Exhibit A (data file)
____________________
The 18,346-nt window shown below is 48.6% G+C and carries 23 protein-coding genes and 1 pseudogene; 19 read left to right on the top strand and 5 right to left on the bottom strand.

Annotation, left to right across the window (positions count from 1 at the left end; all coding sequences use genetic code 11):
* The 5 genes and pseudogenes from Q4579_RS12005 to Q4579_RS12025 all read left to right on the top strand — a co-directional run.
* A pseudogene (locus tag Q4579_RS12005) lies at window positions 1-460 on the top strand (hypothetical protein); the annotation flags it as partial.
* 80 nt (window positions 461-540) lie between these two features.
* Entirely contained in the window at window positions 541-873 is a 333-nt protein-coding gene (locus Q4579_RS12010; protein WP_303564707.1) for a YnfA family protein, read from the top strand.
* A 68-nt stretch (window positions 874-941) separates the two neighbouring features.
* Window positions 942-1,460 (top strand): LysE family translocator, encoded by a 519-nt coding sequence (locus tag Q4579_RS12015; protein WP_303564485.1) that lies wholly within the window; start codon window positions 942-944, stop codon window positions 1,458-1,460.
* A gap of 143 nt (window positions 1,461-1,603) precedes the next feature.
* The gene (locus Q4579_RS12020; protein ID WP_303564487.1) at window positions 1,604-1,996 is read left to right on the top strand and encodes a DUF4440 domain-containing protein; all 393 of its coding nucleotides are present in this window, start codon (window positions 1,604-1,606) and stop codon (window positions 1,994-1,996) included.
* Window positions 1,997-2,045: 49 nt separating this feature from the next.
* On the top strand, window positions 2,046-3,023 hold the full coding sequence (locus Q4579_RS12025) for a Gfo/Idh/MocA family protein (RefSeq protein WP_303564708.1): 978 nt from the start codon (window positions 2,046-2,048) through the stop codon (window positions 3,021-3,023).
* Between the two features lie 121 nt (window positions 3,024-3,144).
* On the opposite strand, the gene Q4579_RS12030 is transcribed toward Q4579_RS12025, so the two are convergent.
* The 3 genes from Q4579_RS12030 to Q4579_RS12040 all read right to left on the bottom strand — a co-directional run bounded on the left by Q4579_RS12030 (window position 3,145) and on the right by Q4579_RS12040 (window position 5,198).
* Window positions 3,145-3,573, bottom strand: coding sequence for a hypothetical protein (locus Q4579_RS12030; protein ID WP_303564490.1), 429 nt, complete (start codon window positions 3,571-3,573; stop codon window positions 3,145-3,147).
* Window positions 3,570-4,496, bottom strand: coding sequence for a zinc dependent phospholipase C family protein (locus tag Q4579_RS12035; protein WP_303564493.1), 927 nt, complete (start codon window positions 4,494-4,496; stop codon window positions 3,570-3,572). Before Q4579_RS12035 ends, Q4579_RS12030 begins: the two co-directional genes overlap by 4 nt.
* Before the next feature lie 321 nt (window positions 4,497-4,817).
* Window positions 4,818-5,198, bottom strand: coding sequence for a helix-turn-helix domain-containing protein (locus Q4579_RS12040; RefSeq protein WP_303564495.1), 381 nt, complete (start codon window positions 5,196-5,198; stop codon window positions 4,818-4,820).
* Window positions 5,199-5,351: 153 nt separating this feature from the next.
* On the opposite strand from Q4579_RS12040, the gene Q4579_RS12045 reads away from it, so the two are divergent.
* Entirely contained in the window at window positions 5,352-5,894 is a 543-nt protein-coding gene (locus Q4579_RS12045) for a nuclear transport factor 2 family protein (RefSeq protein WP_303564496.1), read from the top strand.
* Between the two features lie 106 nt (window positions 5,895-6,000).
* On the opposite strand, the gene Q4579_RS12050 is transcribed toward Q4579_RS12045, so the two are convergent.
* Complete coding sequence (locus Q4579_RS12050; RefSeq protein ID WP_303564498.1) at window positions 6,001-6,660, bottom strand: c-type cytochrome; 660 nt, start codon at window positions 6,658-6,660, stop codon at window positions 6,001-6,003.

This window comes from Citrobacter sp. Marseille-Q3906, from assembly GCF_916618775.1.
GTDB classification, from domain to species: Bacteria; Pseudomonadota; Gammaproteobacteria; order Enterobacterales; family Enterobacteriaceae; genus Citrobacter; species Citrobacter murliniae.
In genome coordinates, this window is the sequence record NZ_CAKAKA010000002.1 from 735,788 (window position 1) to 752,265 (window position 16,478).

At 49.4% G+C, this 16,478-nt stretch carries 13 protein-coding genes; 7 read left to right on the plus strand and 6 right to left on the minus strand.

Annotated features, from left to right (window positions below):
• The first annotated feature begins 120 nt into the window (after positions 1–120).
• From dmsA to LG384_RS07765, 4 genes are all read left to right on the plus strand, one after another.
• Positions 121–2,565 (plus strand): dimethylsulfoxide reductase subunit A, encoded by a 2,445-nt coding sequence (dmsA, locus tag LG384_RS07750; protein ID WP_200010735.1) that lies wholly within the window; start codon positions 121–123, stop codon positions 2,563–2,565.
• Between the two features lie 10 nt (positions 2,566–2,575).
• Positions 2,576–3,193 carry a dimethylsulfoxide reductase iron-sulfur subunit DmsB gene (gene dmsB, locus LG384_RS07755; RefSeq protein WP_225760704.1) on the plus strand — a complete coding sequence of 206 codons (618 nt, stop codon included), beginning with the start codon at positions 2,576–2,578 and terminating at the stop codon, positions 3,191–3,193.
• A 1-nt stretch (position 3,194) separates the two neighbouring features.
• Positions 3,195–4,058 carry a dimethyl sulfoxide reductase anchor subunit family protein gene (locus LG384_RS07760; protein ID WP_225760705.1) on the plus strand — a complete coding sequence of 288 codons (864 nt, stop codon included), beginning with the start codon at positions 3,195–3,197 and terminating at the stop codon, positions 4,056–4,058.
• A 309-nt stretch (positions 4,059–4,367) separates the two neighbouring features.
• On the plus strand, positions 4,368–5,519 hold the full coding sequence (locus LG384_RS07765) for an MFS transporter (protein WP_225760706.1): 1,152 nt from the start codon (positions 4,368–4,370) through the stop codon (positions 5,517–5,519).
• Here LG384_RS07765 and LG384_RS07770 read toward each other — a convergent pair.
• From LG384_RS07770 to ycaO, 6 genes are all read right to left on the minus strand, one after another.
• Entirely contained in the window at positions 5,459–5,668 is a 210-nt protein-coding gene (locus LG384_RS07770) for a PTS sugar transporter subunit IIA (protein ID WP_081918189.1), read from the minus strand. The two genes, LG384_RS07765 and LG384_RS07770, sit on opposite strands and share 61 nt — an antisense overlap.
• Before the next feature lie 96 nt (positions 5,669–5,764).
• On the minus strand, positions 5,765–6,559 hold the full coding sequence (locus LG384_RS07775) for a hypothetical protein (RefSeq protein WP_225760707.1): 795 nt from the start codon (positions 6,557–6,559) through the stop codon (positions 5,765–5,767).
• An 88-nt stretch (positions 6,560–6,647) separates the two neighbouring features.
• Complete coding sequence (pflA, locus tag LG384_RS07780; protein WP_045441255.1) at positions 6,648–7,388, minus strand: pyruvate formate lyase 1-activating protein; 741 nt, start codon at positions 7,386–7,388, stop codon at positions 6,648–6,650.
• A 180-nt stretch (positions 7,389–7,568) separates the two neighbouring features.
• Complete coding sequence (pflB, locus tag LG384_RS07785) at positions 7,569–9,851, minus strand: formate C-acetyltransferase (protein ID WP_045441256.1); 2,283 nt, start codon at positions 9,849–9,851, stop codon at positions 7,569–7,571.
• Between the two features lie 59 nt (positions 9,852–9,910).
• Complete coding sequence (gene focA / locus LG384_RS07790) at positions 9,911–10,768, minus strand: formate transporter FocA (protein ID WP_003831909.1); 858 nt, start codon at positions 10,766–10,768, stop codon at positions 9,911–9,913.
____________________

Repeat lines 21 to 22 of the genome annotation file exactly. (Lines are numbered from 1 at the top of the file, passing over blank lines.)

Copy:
* On the opposite strand from Q4579_RS12040, the gene Q4579_RS12045 reads away from it, so the two are divergent.
* Entirely contained in the window at window positions 5,352-5,894 is a 543-nt protein-coding gene (locus Q4579_RS12045) for a nuclear transport factor 2 family protein (RefSeq protein WP_303564496.1), read from the top strand.